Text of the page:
Jodie completed her Masters thesis in February 2013. Her thesis considered the likely impact of tax simplification and harmonisation in the five countries comprising the East African Community (Kenya, Tanzania, Uganda, Burundi and Rwanda). She came to the conclusion that tax simplification and harmonisation would result in substantial fiscal benefits and cigarette consumption reductions in these countries, but that the benefits would not be equal. Countries with current lower excise taxes would benefit more, while countries with current higher excise taxes would benefit somewhat less. The study could have significant policy impact since these countries have been considering tax harmonisation through the EAC Secretariat.

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Diana Nyabongo (Masters 2014)

The effective level of protection of South African cigarettes manufacturers

In her thesis, Diana considered the cigarette market in South Africa and the impact that the trade tariffs have had on the ability of the industry to raise the net-of-tax price of cigarettes. The paper has a strong theoretical section and an empirical section. The results were largely inconclusive, i.e. it is not clear to what extent the tariff structure contributed to the industry’s strategy of raising the net-of-tax price since the early 1990s.  The study was co-supervised by a UCT professor who specialises in international trade, Lawrence Edwards.

IMG00038-20120304-1944Linda Nyabongo (Masters 2014)

The socio-economic determinants of tobacco use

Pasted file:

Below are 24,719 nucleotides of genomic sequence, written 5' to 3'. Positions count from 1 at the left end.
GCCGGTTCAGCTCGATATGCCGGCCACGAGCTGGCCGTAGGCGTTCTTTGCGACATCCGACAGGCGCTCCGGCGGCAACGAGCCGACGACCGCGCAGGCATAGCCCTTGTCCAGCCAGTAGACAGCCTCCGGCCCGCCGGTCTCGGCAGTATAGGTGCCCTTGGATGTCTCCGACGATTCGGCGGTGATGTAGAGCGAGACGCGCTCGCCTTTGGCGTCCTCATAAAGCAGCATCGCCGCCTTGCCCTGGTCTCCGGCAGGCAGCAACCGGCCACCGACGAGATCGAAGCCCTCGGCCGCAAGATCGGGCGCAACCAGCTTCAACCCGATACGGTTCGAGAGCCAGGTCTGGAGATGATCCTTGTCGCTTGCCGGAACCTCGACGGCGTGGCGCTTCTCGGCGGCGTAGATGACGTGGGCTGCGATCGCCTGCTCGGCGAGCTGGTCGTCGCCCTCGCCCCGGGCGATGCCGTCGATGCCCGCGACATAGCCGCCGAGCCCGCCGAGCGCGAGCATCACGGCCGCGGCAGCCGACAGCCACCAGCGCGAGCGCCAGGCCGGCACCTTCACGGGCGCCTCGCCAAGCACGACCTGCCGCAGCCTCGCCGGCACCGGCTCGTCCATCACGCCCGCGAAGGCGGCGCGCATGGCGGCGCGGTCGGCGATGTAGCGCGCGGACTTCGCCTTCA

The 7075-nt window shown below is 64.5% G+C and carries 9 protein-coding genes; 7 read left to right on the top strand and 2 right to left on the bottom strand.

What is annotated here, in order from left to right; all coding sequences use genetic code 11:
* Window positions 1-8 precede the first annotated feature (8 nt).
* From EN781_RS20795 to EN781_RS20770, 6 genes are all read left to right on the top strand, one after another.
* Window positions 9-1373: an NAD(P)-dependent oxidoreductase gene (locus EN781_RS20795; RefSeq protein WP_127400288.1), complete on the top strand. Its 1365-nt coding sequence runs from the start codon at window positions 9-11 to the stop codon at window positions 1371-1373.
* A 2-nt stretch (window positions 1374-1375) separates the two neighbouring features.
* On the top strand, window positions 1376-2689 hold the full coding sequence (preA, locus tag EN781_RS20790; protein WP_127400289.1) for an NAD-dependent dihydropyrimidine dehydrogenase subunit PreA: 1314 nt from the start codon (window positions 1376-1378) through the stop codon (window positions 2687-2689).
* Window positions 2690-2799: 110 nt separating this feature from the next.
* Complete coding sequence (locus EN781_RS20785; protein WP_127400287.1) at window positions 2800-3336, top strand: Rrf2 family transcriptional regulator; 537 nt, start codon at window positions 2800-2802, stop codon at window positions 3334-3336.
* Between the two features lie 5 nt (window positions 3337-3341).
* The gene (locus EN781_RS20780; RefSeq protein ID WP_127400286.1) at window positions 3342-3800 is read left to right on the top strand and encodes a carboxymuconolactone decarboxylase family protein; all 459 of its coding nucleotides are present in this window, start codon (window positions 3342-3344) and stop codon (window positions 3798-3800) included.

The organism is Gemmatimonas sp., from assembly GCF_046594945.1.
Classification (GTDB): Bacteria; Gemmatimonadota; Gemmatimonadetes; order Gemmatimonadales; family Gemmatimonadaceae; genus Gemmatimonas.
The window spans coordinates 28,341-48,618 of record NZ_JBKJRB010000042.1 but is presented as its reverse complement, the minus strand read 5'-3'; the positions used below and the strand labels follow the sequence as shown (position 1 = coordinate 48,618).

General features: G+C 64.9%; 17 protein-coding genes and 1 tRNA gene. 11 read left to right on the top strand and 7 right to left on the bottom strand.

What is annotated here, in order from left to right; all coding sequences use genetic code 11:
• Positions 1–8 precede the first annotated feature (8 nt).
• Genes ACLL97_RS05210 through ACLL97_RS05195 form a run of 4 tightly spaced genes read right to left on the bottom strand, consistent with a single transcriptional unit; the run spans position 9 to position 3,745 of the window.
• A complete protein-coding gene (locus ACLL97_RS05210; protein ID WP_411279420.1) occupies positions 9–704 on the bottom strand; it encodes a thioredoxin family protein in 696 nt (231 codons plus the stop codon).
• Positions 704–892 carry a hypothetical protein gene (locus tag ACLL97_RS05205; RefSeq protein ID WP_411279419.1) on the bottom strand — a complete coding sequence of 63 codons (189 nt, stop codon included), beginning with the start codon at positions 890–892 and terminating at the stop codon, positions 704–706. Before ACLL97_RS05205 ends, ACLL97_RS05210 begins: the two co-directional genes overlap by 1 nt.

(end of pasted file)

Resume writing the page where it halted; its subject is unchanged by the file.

Linda’s thesis focused on the socio economic determinants of tobacco use in the Southern African Customs Union countries, using the Demographic and Health Surveys for the smaller countries and the National Income Dynamic Study for South Africa. She submitted her thesis in February 2014 and graduated in June 2014.  She followed a standard approach (e.g. that of Pampel, 2008) and concluded that the type of tobacco used in the different countries differed significantly. There are also major gender differences.

 

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Rose Tuyeni Peter (Masters 2016)

 The evaluation of tobacco levies in Botswana

Rose completed her undergraduate and Honours in economics at UCT  and is currently studying towards a Masters in Applied Economics. Her  research topic has yet to be finalised, but at the moment it may involve  the evaluation of tobacco levies in Botswana.

 

 

Genesis-159_ppTascha Terblanche (Honours graduate 2011)

The opportunity cost of tobacco use

Tascha completed her Honours degree at UCT in 2011. Her Honours thesis considers the opportunity cost of tobacco, in line with some of the analyses that have been done by Rijo John and others in other countries. Her research finds that smoking households spend relatively more on food, alcohol and entertainment, but less on education, and to a lesser extent, on medical expenditures. The results correspond to some strands of the “discounting literature” which suggests that smokers have a higher discount rate than non-smokers and thus are more interested in the here and now, while non-smokers place a higher premium on the future.

Louis Moussi (Honours gr1-louisaduate 2015)

Louis completed his BCom (Economics and Statistics) at UCT in 2014, and completed his Honours in 2015. In his long paper, he considered determinants of tobacco use among Cameroonian men using the DHS. His results were in line with an established literature that found that poor people tend to have a higher prevalence of smoking. Louis is currently enrolled at UCT doing his Masters in Economics.